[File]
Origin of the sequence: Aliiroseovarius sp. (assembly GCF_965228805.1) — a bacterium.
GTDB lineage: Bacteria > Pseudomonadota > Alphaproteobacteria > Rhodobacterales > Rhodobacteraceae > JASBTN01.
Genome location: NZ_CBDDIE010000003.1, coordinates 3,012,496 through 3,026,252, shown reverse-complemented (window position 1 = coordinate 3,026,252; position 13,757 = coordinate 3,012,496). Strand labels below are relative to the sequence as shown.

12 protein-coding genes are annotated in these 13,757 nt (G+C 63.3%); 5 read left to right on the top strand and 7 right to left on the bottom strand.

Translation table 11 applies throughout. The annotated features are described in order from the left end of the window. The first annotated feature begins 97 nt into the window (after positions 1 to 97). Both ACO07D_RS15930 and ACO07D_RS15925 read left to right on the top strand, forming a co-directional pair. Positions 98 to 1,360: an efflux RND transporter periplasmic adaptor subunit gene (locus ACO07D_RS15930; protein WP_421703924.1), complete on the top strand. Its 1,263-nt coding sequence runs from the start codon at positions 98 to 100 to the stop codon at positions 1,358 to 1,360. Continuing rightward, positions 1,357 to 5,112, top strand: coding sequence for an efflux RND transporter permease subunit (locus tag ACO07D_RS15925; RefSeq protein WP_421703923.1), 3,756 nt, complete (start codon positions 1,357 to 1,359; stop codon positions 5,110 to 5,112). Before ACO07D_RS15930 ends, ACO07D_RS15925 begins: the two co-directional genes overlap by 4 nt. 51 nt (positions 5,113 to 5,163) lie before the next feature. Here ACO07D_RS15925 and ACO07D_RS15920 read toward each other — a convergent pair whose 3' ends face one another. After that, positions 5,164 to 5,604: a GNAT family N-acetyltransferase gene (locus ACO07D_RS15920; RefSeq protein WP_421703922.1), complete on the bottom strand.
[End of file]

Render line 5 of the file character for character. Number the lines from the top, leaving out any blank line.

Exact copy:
Translation table 11 applies throughout. The annotated features are described in order from the left end of the window. The first annotated feature begins 97 nt into the window (after positions 1 to 97). Both ACO07D_RS15930 and ACO07D_RS15925 read left to right on the top strand, forming a co-directional pair. Positions 98 to 1,360: an efflux RND transporter periplasmic adaptor subunit gene (locus ACO07D_RS15930; protein WP_421703924.1), complete on the top strand. Its 1,263-nt coding sequence runs from the start codon at positions 98 to 100 to the stop codon at positions 1,358 to 1,360. Continuing rightward, positions 1,357 to 5,112, top strand: coding sequence for an efflux RND transporter permease subunit (locus tag ACO07D_RS15925; RefSeq protein WP_421703923.1), 3,756 nt, complete (start codon positions 1,357 to 1,359; stop codon positions 5,110 to 5,112). Before ACO07D_RS15930 ends, ACO07D_RS15925 begins: the two co-directional genes overlap by 4 nt. 51 nt (positions 5,113 to 5,163) lie before the next feature. Here ACO07D_RS15925 and ACO07D_RS15920 read toward each other — a convergent pair whose 3' ends face one another. After that, positions 5,164 to 5,604: a GNAT family N-acetyltransferase gene (locus ACO07D_RS15920; RefSeq protein WP_421703922.1), complete on the bottom strand.